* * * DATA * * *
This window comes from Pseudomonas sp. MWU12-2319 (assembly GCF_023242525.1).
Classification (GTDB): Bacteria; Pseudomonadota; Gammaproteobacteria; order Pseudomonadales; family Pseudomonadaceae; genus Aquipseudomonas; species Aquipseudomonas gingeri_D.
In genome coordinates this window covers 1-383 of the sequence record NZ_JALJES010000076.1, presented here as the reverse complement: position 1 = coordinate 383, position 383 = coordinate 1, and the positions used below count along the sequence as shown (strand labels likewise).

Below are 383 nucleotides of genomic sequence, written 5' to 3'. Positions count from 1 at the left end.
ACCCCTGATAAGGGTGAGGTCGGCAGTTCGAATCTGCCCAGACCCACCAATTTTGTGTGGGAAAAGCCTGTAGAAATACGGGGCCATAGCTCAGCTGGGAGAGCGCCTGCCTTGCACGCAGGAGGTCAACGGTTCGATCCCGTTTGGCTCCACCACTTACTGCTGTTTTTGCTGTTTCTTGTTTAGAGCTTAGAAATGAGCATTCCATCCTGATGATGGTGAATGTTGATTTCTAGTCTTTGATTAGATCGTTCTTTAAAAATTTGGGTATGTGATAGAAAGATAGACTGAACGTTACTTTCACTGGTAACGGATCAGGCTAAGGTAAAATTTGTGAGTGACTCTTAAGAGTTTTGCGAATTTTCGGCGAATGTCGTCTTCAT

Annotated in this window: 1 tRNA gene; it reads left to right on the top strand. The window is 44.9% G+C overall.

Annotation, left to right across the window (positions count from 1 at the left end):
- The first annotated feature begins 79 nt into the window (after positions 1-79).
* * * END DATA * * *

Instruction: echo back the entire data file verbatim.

This window comes from Pseudomonas sp. MWU12-2319 (assembly GCF_023242525.1).
Classification (GTDB): Bacteria; Pseudomonadota; Gammaproteobacteria; order Pseudomonadales; family Pseudomonadaceae; genus Aquipseudomonas; species Aquipseudomonas gingeri_D.
In genome coordinates this window covers 1-383 of the sequence record NZ_JALJES010000076.1, presented here as the reverse complement: position 1 = coordinate 383, position 383 = coordinate 1, and the positions used below count along the sequence as shown (strand labels likewise).

Below are 383 nucleotides of genomic sequence, written 5' to 3'. Positions count from 1 at the left end.
ACCCCTGATAAGGGTGAGGTCGGCAGTTCGAATCTGCCCAGACCCACCAATTTTGTGTGGGAAAAGCCTGTAGAAATACGGGGCCATAGCTCAGCTGGGAGAGCGCCTGCCTTGCACGCAGGAGGTCAACGGTTCGATCCCGTTTGGCTCCACCACTTACTGCTGTTTTTGCTGTTTCTTGTTTAGAGCTTAGAAATGAGCATTCCATCCTGATGATGGTGAATGTTGATTTCTAGTCTTTGATTAGATCGTTCTTTAAAAATTTGGGTATGTGATAGAAAGATAGACTGAACGTTACTTTCACTGGTAACGGATCAGGCTAAGGTAAAATTTGTGAGTGACTCTTAAGAGTTTTGCGAATTTTCGGCGAATGTCGTCTTCAT

Annotated in this window: 1 tRNA gene; it reads left to right on the top strand. The window is 44.9% G+C overall.

Annotation, left to right across the window (positions count from 1 at the left end):
- The first annotated feature begins 79 nt into the window (after positions 1-79).